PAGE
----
If the United States Government insists on pushing this punish Putin paranoia over Ukraine and for resisting his will in Syria, then this summer will be a very dangerous time to visit Europe or the Middle East. Obama forced this “war or surrender” scenario upon Putin once before, over the Ghouta chemical weapons extortion caper last September (SEE: Syria: Russia will stand by Assad over any US strikes, warns Putin on September 6). Deflecting that ultimatum, Putin managed to sidestep Obama’s push with the plan to dispose of Assad’s chem weapons, catching everyone off guard on September 10 (SEE: Russian move to avert airstrikes on Syria benefits Obama and Putin).

Now we are faced with another contrived confrontation between nuclear superpowers, this time it is over Ukraine. The Russian war resolution, a.k.a. “Ukrainian Freedom Support Act,” authorizes Obama to cross all of Russia’s “red lines” on Ukraine, as punishment for helping the Syrian govt avoid the Western siege, as much as it is over aid to the NovoRussian rebels.  In this act, Russia is presented with a list of specific demands, running the gamut from semi-reasonable measures, such as stopping weapons to Donbass, to demands which are outrageous in the extreme, like vetting all Russian aid to Assad through the “internationally recognized government” of Syria, a “government” which is either run by Saudi puppet Ahmad Jarba, or Saudi hand-puppet, Hadi al-Bahra. In other words, the Saudi pretenders to the Syrian presidency (handpicked by Kerry and Obama) who were assembled in Geneva by Obama, will gain International legitimacy through the Ukrainian back door. After the Ukraine resolution goes into effect, Putin will be faced with this ludicrous dilemma, have to completely alter Russian foreign and domestic policies to accommodate Washington’s demands. It doesn’t matter what he does in Ukraine, if he continues to send military aid to Assad, without first getting permission from the Syrian National Coalition, he will be faced with even deadlier (as yet unknown) consequences than the economic warfare inflicted so far.

Assad will very likely be hung out to dry, flapping in the breeze, either way. Whether Putin accepts Obama’s ultimatum or forces a military solution, it will very likely become impossible for him carry-on for Syria much longer. Assad’s only hope is if Putin chooses to walk down the hard road, carrying little Bashar along the way.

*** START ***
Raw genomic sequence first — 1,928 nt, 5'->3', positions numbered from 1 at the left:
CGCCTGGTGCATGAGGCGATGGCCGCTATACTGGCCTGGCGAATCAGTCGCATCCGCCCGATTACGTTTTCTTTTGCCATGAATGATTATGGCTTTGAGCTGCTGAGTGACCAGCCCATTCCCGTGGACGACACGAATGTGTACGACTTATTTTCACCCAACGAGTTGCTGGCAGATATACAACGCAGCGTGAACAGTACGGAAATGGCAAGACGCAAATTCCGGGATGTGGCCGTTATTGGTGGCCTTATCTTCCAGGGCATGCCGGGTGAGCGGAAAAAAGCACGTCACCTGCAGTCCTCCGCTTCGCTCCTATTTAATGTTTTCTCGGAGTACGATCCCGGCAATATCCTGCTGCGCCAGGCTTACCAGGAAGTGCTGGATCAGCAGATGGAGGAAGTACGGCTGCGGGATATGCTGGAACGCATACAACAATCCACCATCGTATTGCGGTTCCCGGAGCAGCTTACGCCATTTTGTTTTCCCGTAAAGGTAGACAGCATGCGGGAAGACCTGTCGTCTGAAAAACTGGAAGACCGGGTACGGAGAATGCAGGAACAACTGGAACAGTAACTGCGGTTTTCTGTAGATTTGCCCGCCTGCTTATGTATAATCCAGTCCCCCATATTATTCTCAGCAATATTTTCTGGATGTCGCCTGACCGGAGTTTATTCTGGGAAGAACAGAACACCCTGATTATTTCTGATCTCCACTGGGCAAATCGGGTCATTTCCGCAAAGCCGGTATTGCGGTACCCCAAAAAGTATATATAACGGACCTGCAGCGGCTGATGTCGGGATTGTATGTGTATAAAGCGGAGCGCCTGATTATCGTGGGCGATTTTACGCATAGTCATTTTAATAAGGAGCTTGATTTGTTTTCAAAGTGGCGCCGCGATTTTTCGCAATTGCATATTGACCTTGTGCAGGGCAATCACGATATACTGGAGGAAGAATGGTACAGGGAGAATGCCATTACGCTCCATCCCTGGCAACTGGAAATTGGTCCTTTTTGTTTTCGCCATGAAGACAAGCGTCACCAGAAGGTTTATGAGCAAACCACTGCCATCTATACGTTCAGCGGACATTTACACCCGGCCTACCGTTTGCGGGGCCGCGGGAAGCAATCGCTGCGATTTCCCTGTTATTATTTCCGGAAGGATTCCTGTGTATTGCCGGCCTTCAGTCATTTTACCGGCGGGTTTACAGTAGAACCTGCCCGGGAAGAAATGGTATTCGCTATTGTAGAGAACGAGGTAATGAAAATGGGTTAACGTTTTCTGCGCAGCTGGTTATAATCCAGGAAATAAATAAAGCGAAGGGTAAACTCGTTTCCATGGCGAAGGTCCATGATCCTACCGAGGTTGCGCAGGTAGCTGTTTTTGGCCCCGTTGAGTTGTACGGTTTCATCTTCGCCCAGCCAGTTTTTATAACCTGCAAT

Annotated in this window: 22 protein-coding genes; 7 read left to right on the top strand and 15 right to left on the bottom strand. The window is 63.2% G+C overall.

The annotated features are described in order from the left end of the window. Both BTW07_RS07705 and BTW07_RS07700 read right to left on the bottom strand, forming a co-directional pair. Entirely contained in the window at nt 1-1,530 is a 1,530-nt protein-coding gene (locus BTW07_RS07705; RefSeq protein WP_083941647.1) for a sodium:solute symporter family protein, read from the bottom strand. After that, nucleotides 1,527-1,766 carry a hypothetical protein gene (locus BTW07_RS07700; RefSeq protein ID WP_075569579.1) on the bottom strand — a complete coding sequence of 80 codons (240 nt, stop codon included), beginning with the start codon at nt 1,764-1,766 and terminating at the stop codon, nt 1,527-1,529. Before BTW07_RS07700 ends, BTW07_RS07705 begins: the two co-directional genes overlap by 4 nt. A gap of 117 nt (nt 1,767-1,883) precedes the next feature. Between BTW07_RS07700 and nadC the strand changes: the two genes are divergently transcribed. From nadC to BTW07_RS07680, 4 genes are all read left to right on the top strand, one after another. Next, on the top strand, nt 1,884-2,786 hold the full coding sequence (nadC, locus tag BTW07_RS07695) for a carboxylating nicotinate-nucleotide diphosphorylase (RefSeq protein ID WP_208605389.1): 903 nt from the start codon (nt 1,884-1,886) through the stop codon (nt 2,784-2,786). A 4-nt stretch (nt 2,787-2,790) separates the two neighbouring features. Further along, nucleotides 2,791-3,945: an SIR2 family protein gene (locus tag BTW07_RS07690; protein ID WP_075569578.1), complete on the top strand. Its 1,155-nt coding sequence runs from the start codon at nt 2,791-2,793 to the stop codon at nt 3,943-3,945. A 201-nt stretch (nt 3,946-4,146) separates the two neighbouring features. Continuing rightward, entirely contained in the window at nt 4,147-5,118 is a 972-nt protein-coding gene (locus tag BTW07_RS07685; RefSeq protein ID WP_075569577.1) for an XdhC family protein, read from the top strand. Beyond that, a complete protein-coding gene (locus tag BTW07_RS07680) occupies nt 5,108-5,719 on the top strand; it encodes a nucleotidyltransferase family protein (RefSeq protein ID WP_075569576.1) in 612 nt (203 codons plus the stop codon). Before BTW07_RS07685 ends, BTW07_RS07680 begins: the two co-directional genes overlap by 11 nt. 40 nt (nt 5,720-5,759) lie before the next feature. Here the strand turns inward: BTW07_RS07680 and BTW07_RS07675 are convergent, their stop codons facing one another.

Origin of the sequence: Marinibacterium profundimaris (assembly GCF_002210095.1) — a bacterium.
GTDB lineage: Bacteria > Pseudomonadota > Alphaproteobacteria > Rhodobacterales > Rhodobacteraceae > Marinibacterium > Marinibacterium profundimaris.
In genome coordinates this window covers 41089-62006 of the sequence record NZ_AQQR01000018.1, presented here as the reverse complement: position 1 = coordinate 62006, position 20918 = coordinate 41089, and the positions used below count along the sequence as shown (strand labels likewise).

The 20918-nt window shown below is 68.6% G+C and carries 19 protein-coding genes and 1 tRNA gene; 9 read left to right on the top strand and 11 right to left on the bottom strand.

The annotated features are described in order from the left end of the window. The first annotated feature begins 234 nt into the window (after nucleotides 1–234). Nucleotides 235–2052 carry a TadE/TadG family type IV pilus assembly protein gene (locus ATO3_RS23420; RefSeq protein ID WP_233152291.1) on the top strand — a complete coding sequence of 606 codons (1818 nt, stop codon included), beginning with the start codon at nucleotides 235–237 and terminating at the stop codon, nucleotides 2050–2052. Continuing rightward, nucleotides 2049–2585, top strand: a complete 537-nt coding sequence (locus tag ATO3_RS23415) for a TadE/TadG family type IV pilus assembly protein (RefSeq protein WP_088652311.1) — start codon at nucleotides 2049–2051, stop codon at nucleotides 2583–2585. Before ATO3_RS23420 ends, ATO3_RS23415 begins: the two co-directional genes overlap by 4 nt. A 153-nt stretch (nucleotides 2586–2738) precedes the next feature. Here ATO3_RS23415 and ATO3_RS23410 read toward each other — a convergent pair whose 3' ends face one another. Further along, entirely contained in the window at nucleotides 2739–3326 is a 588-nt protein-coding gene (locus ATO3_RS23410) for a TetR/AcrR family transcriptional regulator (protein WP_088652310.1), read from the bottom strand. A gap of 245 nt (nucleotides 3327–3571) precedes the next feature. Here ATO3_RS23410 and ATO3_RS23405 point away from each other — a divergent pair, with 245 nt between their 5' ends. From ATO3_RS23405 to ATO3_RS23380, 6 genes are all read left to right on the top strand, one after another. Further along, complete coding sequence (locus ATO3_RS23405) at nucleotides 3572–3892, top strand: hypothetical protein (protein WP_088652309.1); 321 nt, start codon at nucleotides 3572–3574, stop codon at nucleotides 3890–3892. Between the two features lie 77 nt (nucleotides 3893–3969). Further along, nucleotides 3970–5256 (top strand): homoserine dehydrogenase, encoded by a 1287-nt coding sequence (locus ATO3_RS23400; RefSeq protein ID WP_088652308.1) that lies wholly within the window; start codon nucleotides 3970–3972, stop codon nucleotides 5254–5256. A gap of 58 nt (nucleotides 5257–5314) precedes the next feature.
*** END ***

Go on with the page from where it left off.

Obama’s demands cover nearly all facets of Russian international commerce and diplomatic actions, including demands to vacate Crimea and Eastern Ukraine, reverse course in Moldavia, Georgia, not to mention, leaving the rest of Eastern Europe and the Central Asian Republics alone. Obama wants the entire former Soviet Union territory in one fell swoop. The US is claiming the equivalent of veto control over the Gazprom decision-making process, as well as the right to arm Ukraine to the teeth, and the right to install propaganda transmitters anywhere now covered by Russian broadcasts.

In other words, the US Congress has set up another international confrontation between the US and Russia, to veto ANY RUSSIAN BEHAVIOR which has not been pre-authorized by the White House. If Putin doesn’t cede total control over his govt to Obama, in the interests of peace and world government, then the US will move proxy forces into Russian territory, beginning with Eastern Ukraine. The Ukraine act plainly states that Western allies will enter the Donbass conflict, to provide “evacuation assistance” to refugees in the war zone.

All US anti-Russian sanctions, diplomatic moves and economic warfare have been directed towards bringing Russia to its knees, in a make-or-break showdown, intended to end either in total Russian surrender or world war. Now the US Congress, speaking on behalf of the entire human race, doubles Russia’s punishment, while also moving the contest into the military sphere, all with the overt intention of destroying the Russian economy and toppling Vladimir Putin.

When it comes down to the wire and Putin is left with no wiggle room, he will once again choose to bend over for Obama and let him ride right up his ass, if he cannot come-up with another judo dodge move. When push comes to shove, Bashar Assad will be toast and Obama will be crowned king of the world, or else we we warm-up the tactical nuclear missiles.